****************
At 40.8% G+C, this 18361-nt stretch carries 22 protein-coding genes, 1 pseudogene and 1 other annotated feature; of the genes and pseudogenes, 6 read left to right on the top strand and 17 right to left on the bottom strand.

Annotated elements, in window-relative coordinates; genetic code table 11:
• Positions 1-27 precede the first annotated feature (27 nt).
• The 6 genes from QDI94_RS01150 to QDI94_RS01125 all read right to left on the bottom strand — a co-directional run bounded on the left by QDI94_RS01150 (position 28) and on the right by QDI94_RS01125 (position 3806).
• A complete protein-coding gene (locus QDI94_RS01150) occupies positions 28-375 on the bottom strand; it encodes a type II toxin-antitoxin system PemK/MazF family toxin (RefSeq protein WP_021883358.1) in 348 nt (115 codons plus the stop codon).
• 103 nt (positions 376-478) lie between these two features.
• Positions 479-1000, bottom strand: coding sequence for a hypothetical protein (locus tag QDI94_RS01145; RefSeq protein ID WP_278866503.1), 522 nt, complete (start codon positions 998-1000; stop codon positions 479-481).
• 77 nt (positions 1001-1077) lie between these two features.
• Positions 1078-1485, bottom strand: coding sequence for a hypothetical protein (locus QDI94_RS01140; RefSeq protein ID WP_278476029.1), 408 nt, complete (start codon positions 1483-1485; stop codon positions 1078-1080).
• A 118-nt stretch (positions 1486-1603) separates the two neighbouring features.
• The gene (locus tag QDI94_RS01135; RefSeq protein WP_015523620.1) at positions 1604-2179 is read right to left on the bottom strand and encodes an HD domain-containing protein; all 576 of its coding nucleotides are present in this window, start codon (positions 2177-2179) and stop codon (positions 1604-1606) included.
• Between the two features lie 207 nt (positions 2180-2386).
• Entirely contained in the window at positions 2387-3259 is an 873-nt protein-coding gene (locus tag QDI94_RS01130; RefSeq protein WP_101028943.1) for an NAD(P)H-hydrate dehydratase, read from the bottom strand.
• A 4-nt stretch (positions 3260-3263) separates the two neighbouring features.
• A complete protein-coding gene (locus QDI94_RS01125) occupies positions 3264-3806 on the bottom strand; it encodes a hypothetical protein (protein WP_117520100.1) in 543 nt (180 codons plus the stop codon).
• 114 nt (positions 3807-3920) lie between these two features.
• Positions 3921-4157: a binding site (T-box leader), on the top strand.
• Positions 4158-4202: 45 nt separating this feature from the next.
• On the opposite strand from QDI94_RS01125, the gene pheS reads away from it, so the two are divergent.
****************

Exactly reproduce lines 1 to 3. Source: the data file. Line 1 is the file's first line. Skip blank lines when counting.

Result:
At 40.8% G+C, this 18361-nt stretch carries 22 protein-coding genes, 1 pseudogene and 1 other annotated feature; of the genes and pseudogenes, 6 read left to right on the top strand and 17 right to left on the bottom strand.

Annotated elements, in window-relative coordinates; genetic code table 11:
• Positions 1-27 precede the first annotated feature (27 nt).